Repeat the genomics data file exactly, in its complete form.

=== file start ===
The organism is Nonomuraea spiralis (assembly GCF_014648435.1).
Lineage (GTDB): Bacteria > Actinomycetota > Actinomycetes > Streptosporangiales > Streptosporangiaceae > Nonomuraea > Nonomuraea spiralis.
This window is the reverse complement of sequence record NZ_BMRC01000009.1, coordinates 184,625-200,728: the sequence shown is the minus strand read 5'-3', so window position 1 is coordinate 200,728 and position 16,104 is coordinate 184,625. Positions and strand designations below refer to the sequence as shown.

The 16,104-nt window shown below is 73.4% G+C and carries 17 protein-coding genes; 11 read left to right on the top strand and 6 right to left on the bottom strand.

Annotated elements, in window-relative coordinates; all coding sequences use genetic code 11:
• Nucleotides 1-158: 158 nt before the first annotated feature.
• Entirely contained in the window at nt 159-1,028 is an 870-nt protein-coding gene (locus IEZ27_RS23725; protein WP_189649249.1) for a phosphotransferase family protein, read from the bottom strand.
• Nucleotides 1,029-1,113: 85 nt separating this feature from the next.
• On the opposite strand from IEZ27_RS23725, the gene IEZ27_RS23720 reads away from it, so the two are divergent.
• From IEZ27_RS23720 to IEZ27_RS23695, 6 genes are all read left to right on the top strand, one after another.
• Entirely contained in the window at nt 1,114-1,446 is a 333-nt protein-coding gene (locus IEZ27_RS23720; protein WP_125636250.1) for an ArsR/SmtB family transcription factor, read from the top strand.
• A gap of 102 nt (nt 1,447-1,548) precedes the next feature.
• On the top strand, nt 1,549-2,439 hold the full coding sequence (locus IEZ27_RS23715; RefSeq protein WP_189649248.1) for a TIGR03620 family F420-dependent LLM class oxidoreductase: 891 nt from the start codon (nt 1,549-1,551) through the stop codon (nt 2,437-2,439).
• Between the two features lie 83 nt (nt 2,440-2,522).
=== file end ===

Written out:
The organism is Nonomuraea spiralis (assembly GCF_014648435.1).
Lineage (GTDB): Bacteria > Actinomycetota > Actinomycetes > Streptosporangiales > Streptosporangiaceae > Nonomuraea > Nonomuraea spiralis.
This window is the reverse complement of sequence record NZ_BMRC01000009.1, coordinates 184,625-200,728: the sequence shown is the minus strand read 5'-3', so window position 1 is coordinate 200,728 and position 16,104 is coordinate 184,625. Positions and strand designations below refer to the sequence as shown.

The 16,104-nt window shown below is 73.4% G+C and carries 17 protein-coding genes; 11 read left to right on the top strand and 6 right to left on the bottom strand.

Annotated elements, in window-relative coordinates; all coding sequences use genetic code 11:
• Nucleotides 1-158: 158 nt before the first annotated feature.
• Entirely contained in the window at nt 159-1,028 is an 870-nt protein-coding gene (locus IEZ27_RS23725; protein WP_189649249.1) for a phosphotransferase family protein, read from the bottom strand.
• Nucleotides 1,029-1,113: 85 nt separating this feature from the next.
• On the opposite strand from IEZ27_RS23725, the gene IEZ27_RS23720 reads away from it, so the two are divergent.
• From IEZ27_RS23720 to IEZ27_RS23695, 6 genes are all read left to right on the top strand, one after another.
• Entirely contained in the window at nt 1,114-1,446 is a 333-nt protein-coding gene (locus IEZ27_RS23720; protein WP_125636250.1) for an ArsR/SmtB family transcription factor, read from the top strand.
• A gap of 102 nt (nt 1,447-1,548) precedes the next feature.
• On the top strand, nt 1,549-2,439 hold the full coding sequence (locus IEZ27_RS23715; RefSeq protein WP_189649248.1) for a TIGR03620 family F420-dependent LLM class oxidoreductase: 891 nt from the start codon (nt 1,549-1,551) through the stop codon (nt 2,437-2,439).
• Between the two features lie 83 nt (nt 2,440-2,522).